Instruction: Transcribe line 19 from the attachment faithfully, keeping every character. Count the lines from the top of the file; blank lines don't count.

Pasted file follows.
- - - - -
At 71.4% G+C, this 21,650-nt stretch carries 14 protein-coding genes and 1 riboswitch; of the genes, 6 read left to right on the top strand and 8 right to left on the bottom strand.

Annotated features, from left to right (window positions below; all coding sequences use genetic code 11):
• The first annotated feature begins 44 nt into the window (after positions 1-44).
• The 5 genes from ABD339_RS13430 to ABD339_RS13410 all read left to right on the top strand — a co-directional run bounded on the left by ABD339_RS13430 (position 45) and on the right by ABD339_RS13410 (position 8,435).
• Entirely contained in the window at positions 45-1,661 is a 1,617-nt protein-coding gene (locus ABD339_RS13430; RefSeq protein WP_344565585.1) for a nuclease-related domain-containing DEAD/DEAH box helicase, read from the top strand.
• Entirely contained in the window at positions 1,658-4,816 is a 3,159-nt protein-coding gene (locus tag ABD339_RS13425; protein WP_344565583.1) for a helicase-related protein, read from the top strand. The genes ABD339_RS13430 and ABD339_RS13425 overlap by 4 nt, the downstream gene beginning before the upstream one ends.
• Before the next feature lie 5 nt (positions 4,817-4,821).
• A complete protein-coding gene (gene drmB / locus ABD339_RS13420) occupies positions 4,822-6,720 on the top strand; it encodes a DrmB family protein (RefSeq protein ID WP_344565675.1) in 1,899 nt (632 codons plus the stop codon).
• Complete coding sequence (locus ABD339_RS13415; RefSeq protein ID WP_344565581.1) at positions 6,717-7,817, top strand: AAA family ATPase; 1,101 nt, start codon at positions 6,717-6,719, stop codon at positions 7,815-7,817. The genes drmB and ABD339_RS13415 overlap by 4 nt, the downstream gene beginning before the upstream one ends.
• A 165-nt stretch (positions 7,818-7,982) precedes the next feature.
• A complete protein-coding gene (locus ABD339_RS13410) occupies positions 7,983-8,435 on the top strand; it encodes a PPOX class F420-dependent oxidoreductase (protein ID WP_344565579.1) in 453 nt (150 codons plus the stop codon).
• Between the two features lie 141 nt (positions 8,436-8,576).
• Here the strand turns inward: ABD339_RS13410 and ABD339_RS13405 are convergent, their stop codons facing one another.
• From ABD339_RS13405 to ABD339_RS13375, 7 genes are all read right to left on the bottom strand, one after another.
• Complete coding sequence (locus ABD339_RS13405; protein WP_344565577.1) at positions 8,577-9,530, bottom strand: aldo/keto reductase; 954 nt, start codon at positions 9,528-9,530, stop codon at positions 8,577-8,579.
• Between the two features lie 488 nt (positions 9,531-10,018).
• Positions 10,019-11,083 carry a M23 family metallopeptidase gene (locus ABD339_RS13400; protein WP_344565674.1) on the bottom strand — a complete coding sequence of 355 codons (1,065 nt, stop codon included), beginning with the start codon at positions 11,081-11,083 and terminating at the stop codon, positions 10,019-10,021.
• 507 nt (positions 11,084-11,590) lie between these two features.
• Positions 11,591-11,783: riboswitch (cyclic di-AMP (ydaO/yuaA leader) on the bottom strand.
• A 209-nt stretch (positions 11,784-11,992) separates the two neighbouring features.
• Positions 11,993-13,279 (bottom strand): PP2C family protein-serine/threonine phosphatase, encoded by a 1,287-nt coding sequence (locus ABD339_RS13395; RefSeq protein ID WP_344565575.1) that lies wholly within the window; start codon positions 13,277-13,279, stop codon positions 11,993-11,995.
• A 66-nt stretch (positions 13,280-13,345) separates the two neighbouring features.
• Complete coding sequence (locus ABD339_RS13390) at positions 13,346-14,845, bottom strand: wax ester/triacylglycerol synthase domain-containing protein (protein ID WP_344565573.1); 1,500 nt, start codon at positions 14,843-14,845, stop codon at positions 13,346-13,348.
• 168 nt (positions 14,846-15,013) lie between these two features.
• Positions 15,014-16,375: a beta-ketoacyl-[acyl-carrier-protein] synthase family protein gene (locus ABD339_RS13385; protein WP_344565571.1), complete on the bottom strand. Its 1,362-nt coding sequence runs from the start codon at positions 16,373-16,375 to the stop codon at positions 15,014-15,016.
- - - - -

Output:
• Positions 11,591-11,783: riboswitch (cyclic di-AMP (ydaO/yuaA leader) on the bottom strand.